World Bank/IMF Annual Meetings - Washington DC., September 2005
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World Bank/IMF Annual Meetings will be held on September 24 and 25, 2005 in Washington DC. The Board of Governors of the International Monetary Fund (Fund) and the Boards of Governors of the World Bank Group (Bank) normally meet once a year to discuss the work of their respective institutions. At the Annual Meetings, the Boards of Governors make decisions on how current international monetary issues should be addressed and approve corresponding resolutions. Civil society organizations are preparing seminars and workshops surrounding the Annual Meetings with special focus on conditionalities, debt, development financing and Millennium Development Goals. (See calendar)

Related Choike in-depth reports: World Bank, International Monetary Fund - IMF, Millennium Development Goals - MDGs, Poverty, Financing for Development - Monterrey 2002.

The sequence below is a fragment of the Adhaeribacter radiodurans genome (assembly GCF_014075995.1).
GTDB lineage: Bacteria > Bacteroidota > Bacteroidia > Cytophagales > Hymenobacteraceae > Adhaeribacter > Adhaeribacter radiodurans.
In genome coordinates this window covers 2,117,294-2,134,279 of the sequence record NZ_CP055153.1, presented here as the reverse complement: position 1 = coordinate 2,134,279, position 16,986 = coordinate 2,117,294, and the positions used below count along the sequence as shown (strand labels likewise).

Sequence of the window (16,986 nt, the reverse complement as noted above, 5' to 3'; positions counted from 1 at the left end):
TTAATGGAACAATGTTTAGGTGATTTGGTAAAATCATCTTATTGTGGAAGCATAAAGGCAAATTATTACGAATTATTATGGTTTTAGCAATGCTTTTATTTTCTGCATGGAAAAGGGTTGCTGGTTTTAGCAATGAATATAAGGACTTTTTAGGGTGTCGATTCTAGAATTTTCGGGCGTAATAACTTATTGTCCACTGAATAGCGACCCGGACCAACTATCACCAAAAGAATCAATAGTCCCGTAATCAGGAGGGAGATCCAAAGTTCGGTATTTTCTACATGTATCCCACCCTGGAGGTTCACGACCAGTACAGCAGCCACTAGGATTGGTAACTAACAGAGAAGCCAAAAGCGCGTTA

Versión en español
World Bank and IMF endorse G8 debt deal - But what does it mean? And where does it leave us?
As a result of unceasing pressure on the part of civil society campaigners, the World Bank and the IMF have finally endorsed the debt deal presented by the G7 Finance Ministers in June. This ratification, which took place at the WB/IMF Annual Meetings in Washington, brings to an end a long period of uncertainty about the implementation of the proposal. A number of points remain vague within the present agreement, and we must press for these to be clarified.
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Notes and comments
BIC USA presents a collection of notes produced by NGOs attending the IMF/World Bank Annual Meetings. Please note that these notes are not intended to be exhaustive. They reflect the impressions and interpretations of the notetakers, and very possibly leave out parts of discussions or arguments.
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IMF Briefing on Latin America and the Caribbean, by IFIs Latin American Monitor
The IMF predicted a promising outlook for the region, although it also warned about the risks arising from the volatility in oil prices and a possible cycle of international market imbalances. The region is better prepared now than it was some years ago to face these challenges, although institutional reforms that would provide the framework to attract more and better investments are still pending.
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Notes and comments
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